Tuesday, July 2, 2013

Laura Lamont's Life in Pictures review




In 1920, Elsa Emerson is born to the owners of the Cherry County Playhouse in Door County, Wisconsin. Elsa relishes appearing onstage, where she soaks up the approval of her father and the embrace of the audience. But when tragedy strikes her family, her acting becomes more than a child’s game of pretend. While still in her teens, Elsa marries and flees to Los Angeles. There she is discovered by Hollywood mogul Irving Green, who refashions her as an exotic brunette screen siren and renames her Laura Lamont. But fame has its costs, and while Laura tries to balance career, family, and personal happiness, she realizes that Elsa Emerson might not be gone completely. Ambitious and richly imagined, Laura Lamont’s Life in Pictures is as intimate—and as bigger-than-life—as the great films of the golden age of Hollywood. (Goodreads description)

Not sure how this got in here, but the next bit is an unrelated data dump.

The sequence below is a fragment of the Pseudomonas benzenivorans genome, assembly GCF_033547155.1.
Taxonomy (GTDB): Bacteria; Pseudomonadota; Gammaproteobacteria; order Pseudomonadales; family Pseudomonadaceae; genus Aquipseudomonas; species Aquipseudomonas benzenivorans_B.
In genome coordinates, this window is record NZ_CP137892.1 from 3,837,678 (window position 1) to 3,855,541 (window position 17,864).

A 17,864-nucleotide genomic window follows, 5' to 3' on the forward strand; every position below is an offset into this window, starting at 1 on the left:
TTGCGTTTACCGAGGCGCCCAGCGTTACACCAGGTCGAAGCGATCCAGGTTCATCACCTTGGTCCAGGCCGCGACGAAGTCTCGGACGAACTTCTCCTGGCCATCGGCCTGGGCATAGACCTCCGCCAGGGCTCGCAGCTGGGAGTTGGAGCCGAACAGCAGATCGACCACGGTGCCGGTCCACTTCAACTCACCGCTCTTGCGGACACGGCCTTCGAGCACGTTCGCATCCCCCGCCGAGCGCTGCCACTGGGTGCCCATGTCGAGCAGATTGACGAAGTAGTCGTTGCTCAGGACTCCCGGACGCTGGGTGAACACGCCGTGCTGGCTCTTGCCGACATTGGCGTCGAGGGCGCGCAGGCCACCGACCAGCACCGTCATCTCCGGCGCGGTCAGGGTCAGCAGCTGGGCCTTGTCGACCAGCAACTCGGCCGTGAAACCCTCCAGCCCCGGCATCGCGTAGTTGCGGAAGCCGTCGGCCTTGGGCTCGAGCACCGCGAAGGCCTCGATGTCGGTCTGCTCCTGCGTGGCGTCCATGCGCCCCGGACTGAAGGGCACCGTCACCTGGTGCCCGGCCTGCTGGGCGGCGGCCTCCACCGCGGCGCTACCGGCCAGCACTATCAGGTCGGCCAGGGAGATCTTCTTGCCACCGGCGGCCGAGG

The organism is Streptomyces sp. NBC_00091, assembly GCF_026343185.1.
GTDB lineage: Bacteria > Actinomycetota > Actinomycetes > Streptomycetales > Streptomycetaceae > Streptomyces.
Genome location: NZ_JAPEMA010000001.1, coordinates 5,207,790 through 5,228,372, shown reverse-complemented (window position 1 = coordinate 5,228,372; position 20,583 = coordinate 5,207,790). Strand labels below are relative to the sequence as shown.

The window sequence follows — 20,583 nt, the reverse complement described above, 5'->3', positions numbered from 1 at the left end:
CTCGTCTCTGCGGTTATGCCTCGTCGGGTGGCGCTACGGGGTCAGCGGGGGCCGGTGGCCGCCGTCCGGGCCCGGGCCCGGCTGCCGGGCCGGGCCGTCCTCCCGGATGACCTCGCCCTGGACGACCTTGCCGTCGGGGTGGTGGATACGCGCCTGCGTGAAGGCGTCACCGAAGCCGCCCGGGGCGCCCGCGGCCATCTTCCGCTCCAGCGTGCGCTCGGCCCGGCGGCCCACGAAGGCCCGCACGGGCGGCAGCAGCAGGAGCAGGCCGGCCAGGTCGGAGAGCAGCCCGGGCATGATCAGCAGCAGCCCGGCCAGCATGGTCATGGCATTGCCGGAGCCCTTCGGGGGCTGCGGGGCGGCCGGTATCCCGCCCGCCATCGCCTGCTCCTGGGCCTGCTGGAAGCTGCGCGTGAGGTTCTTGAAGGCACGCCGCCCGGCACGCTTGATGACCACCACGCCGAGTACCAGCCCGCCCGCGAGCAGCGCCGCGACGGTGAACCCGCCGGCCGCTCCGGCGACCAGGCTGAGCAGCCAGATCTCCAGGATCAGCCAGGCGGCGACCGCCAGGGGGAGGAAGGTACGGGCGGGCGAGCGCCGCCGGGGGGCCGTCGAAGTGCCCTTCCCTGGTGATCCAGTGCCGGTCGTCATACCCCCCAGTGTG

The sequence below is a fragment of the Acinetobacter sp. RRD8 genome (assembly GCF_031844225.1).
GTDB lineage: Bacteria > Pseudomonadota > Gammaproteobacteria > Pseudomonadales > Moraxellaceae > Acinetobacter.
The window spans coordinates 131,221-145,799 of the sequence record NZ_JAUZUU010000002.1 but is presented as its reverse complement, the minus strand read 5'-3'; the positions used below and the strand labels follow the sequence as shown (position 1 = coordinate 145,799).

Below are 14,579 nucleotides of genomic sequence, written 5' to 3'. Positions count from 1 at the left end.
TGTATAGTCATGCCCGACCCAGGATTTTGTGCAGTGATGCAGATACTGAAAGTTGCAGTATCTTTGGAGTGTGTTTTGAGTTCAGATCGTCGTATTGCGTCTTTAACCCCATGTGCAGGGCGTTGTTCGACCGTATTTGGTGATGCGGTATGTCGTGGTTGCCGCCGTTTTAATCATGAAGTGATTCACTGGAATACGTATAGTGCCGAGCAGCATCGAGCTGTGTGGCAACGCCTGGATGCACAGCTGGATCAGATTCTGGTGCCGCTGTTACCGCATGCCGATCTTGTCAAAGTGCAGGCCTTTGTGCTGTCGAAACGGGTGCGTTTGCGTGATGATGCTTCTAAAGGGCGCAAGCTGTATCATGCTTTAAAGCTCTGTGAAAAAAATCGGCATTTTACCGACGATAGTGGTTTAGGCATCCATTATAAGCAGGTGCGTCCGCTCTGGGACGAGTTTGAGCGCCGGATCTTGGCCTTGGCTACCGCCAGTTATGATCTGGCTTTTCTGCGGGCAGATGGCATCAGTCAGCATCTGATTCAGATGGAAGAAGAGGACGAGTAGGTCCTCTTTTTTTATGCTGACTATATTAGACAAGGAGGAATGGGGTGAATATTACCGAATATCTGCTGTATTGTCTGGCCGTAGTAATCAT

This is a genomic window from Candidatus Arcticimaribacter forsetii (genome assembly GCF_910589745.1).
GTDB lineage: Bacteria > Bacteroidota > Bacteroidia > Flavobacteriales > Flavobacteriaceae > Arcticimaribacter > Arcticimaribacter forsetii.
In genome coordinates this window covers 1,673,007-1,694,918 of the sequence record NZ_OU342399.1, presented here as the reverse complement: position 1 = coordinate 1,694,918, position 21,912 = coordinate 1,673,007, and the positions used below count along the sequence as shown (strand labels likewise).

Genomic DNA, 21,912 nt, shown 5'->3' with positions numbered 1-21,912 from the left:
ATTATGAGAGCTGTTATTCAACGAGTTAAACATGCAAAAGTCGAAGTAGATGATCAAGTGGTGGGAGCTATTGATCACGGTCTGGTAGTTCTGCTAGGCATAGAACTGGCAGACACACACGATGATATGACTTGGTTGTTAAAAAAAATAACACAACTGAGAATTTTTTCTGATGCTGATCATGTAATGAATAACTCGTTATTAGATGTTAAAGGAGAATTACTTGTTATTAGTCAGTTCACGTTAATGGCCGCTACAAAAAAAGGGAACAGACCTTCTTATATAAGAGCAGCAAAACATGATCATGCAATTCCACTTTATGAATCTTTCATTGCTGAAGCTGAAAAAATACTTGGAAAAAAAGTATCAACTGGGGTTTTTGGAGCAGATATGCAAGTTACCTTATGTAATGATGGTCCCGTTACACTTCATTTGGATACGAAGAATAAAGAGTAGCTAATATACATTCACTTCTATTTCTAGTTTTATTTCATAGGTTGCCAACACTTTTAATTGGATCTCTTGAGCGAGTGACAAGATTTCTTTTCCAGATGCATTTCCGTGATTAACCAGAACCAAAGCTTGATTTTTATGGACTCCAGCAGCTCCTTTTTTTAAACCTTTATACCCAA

I really liked the concept of being given the whole story in briefer snapshots of Elsa/Laura's life. When it began, I thought Elsa would be lost in the Hollywood world, as she grew up the shadow, but she held her own after marrying someone with the same ambitions in life. Well... for awhile at least. 

Though the title gave somewhat of a lighter feel to the book, once I started it I realized what heavy material was in the pages. Elsa/Laura started from nothing, moved on to fast Hollywood life, and then hit a downward spiral -- as many stars still do today. The story is probably quite realistic from what we see in the media with celebrities and their sad stories. 

Unfortunately, I didn't really fall in love with any of the characters, but the plot was interesting and moved quickly. As I mentioned above, I enjoyed the flow of the book, after getting used to it, and it definitely made for a quick read. If you're interested in this time period or life of movie stars, give it a try! 

The paperback is out today! Thanks to Penguin Group for the review copy!

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